Microfluidics in male reproduction: Is ex vivo culture of primate testis tissue a future strategy for assisted reproductive technologies or toxicology research?

Swati Sharma, Bastien Venzac, Thomas Burgers, Severine le Gac, Stefan Schlatt*

*Corresponding author for this work

Research output: Contribution to journalReview articleAcademicpeer-review

Abstract

The significant rise in male infertility disorders over the years has led to extensive research efforts to recapitulate the process of male gametogenesis in vitro and to identify essential mechanisms involved in spermatogenesis, notably for clinical applications. A promising technology to bridge this research gap is organ-on-chip (OoC) technology, which has gradually transformed the research landscape in ART and offers new opportunities to develop advanced in vitro culture systems. With exquisite control on a cell or tissue microenvironment, customized organ-specific structures can be fabricated in in vitro OoC platforms, which can also simulate the effect of in vivo vascularization. Dynamic cultures using microfluidic devices enable us to create stimulatory effect and non-stimulatory culture conditions. Noteworthy is that recent studies demonstrated the potential of continuous perfusion in OoC systems using ex vivo mouse testis tissues. Here we review the existing literature and potential applications of such OoC systems for male reproduction in combination with novel bio-engineering and analytical tools. We first introduce OoC technology and highlight the opportunities offered in reproductive biology in general. In the subsequent section, we discuss the complex structural and functional organization of the testis and the role of the vasculature-associated testicular niche and fluid dynamics in modulating testis function. Next, we review significant technological breakthroughs in achieving in vitro spermatogenesis in various species and discuss the evidence from microfluidics-based testes culture studies in mouse. Lastly, we discuss a roadmap for the potential applications of the proposed testis-on-chip culture system in the field of primate male infertility, ART and reproductive toxicology.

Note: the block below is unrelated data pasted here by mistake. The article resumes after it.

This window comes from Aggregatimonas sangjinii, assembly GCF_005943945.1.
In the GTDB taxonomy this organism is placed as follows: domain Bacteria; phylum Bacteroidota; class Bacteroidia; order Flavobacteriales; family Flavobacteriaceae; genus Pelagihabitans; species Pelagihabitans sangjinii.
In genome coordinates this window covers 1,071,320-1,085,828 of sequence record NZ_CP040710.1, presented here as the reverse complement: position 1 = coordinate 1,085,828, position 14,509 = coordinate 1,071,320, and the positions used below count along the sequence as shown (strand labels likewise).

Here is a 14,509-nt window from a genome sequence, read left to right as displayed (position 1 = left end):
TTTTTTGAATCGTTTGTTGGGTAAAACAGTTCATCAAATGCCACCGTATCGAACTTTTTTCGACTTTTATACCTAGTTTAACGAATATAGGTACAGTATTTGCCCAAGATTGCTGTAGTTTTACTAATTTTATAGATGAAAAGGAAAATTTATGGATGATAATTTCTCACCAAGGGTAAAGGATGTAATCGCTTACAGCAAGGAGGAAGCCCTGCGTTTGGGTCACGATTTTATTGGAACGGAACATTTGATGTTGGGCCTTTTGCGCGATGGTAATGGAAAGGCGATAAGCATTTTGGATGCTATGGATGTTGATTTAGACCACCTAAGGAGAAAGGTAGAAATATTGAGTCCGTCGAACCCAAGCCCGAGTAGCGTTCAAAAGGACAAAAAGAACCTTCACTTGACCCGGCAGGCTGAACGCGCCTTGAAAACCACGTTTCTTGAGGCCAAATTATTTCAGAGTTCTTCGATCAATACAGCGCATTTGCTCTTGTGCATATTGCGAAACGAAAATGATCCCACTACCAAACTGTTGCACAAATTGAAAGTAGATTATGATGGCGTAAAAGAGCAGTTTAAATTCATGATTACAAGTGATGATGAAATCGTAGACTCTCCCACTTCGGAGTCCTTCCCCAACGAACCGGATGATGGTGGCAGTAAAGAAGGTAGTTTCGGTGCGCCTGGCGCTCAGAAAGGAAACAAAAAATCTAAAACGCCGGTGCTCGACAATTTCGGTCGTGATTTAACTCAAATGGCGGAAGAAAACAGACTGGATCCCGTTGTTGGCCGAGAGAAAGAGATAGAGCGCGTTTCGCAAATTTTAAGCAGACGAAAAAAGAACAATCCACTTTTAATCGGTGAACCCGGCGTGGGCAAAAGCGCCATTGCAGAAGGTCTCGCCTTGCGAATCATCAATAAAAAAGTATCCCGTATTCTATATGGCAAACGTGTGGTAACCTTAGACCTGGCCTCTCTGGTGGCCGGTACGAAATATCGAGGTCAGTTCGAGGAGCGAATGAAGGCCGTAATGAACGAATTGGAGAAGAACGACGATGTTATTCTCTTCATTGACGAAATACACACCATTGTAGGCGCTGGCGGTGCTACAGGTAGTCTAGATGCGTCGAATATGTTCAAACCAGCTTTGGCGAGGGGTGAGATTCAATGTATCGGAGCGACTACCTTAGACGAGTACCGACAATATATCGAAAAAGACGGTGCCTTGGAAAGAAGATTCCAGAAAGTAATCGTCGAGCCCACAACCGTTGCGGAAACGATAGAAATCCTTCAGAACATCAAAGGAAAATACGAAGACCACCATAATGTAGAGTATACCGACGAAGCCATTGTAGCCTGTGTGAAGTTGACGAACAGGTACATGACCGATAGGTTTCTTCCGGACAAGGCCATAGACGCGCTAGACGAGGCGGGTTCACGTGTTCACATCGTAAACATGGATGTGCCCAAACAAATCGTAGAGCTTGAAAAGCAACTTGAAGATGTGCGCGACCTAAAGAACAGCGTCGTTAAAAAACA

Original languageEnglish
Pages (from-to)179-192
JournalMolecular Human Reproduction
Volume26
Issue number3
DOIs
Publication statusPublished - 2020

Keywords

  • UT-Hybrid-D
  • Germ cells
  • Male infertility
  • Microfluidics
  • Organ-on-a-chip
  • Reproductive toxicology
  • Seminiferous tubules
  • Sperm
  • Testes
  • Testis-on-chip
  • Clinical applications

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